Previously: Man-Machine Meld
It has always been my dad's aspiration for me to learn to drive. He thought that by doing so, I could shuttle him to work one day. Or perhaps, it has always been a father's dream to see their sons take the wheel.
Whatever his reasons, he told me to look up for a driving school and sign up.
He will pay for it.
So I did his bidding and took a short, hands-on course at Socialites. It was the nearest driving school from Morayta, where I am taking a public speaking class that summer.
The lesson plan was spontaneous and organic. No orientation was done. Not even the traffic rules were explained to me.
I was already behind the wheel the first day - learning to shift gears by stepping on the clutch. I remember throwing it on reverse. The Hyundai Charade inched backwards. Very slowly. I don't know how long it took for me to clear the parking lot, but the instructor was getting impatient.
We have not reached the road, and yet, he already showed what to expect in his class.
"Pag sinabi kong apakan mo ang break, apakan mo!" he hissed
"Talagang ibabangga mo tayo ha!?"
The account may have now meshed into the collective memory. But I still remember the smell of rubber (because he was stepping on the break while I hit the gas), his order to switch the hazard lights so he could insult me at a shoulder, and the uneasiness I felt after. The instructor had took all the fun away from driving.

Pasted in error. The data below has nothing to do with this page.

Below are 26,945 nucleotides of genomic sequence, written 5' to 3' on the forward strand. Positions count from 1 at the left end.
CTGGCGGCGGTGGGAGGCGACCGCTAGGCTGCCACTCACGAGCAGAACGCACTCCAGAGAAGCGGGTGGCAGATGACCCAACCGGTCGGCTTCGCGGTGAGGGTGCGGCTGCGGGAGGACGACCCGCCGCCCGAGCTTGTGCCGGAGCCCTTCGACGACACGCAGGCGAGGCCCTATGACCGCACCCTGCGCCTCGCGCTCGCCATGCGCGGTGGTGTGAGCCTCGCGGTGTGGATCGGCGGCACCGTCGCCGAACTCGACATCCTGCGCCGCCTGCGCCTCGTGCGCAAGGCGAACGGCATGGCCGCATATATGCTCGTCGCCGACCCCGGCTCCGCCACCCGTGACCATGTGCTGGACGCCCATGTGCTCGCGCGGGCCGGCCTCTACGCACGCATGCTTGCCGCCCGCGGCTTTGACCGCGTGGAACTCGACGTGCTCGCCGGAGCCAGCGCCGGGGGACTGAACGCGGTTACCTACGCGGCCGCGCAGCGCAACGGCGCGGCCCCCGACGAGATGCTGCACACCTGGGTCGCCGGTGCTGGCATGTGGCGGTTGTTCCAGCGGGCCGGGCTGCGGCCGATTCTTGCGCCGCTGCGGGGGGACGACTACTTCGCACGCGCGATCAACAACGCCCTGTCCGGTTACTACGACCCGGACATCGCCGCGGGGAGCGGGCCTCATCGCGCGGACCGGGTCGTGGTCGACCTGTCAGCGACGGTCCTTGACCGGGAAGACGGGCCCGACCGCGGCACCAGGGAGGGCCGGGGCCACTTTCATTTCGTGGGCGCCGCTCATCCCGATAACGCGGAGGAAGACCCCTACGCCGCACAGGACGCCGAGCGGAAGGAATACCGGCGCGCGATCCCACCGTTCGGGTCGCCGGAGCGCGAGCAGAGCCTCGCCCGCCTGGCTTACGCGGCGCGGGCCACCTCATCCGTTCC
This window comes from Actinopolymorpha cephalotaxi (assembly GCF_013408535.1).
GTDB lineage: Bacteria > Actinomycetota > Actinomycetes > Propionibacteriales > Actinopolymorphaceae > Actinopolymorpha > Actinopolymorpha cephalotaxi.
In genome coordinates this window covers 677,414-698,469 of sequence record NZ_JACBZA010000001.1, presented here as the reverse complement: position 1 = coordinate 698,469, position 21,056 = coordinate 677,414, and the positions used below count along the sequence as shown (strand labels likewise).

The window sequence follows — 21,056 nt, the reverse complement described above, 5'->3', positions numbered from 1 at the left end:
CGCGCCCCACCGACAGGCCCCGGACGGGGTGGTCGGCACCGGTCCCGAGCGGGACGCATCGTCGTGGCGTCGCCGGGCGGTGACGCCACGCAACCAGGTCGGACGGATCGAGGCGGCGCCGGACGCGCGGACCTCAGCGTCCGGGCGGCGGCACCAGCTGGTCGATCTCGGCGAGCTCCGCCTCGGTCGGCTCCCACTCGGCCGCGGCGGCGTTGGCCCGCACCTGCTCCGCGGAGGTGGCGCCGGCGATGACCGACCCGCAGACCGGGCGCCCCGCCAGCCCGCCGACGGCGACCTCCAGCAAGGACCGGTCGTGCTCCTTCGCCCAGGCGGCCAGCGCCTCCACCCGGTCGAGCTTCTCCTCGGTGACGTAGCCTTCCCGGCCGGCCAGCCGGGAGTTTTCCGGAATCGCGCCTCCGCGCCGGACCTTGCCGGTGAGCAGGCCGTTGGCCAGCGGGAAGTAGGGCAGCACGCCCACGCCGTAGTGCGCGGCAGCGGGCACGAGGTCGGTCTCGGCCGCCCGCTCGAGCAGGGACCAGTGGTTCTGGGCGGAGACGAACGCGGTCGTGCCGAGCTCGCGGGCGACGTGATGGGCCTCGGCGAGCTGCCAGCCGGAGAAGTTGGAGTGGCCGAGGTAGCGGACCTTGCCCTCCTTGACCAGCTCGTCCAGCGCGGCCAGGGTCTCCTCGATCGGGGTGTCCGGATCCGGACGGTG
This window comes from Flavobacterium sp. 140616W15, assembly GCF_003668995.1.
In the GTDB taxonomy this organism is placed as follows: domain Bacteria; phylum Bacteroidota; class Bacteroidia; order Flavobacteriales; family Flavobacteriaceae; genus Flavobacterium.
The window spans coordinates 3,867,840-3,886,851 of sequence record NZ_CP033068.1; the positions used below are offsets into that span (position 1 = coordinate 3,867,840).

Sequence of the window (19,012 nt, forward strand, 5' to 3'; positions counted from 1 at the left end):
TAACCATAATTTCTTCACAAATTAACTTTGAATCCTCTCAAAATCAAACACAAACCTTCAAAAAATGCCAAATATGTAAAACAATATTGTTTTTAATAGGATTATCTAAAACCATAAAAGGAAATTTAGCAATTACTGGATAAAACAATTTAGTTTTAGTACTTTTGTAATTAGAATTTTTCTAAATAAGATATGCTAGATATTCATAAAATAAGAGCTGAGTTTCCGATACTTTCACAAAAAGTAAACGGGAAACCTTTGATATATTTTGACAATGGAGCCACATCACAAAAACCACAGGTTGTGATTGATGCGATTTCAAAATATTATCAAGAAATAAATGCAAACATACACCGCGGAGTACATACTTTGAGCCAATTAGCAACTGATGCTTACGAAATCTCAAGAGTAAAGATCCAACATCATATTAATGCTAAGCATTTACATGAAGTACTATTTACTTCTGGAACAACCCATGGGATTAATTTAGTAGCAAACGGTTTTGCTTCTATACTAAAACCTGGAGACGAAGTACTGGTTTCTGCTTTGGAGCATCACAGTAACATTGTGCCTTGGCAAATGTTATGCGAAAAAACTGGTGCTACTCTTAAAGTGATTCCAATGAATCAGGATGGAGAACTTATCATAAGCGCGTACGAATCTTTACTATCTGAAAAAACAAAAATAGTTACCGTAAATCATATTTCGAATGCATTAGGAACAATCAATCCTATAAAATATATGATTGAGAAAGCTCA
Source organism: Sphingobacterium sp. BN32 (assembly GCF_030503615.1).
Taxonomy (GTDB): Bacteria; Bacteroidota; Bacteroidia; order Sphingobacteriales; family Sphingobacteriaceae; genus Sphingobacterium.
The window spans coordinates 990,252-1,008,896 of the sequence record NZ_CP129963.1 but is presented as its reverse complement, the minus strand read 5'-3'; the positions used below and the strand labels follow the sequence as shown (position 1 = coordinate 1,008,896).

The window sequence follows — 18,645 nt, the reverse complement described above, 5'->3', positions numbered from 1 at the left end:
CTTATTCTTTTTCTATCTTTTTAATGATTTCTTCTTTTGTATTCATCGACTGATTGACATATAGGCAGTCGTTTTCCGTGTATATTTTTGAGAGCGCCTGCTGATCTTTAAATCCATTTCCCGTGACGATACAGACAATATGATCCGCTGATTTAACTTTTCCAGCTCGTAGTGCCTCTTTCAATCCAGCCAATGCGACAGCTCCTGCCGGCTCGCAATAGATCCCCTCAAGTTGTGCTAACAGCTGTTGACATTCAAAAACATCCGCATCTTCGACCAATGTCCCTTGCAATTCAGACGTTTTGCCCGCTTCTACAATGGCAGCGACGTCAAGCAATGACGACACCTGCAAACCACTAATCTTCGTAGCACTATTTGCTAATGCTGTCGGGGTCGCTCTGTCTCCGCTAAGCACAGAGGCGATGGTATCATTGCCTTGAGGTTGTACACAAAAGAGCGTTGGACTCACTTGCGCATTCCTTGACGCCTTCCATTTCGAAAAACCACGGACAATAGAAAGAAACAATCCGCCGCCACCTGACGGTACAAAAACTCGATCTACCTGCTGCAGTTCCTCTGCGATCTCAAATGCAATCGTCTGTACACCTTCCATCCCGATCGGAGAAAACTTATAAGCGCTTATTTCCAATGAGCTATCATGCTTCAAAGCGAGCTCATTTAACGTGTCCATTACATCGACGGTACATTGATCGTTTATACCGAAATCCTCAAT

Disinterest had set in that I dreaded attending the driving lessons. The instructor went with his intimidation tactics that the next two sessions no longer mattered. Kumbaga, I just had to get on with it. Sayang ang pera. I won't drive anyway, so the next option is to make my dad happy.
From the initial thrill, I ended the course disillusioned and disinterested to pursue the road. I didn't even submit an application for a non-professional driver's license for I feel that I've not learned. I would remember the instructor for a long time, and lament how time was wasted.
On the day my lesson was about to end, I even spoke to another instructor - a perky one - and thought how fun it would have been had he been assigned to me.
I was 16 when I first held a steering wheel, and for several years, I believed that I have forgotten everything: stepping on the clutch while changing gears, releasing the hand break for the vehicle to move, and moving in reverse to exit the driveway. But then one day, in a video game arcade at a department store, a college buddy challenged me to a race.
"Karera tayo," he dropped the tokens into the slot.
"Manual transmission dare!" I accepted his challenge.
I was not able to outrun my buddy so I lost the race. But in defeat, I realized that not everything was lost. Inside the cockpit. As I stepped on the clutch while shifting gears, I was applying the lessons I've learned from driving school.
For all the times I thought it was forgotten. There I was, at long last, driving.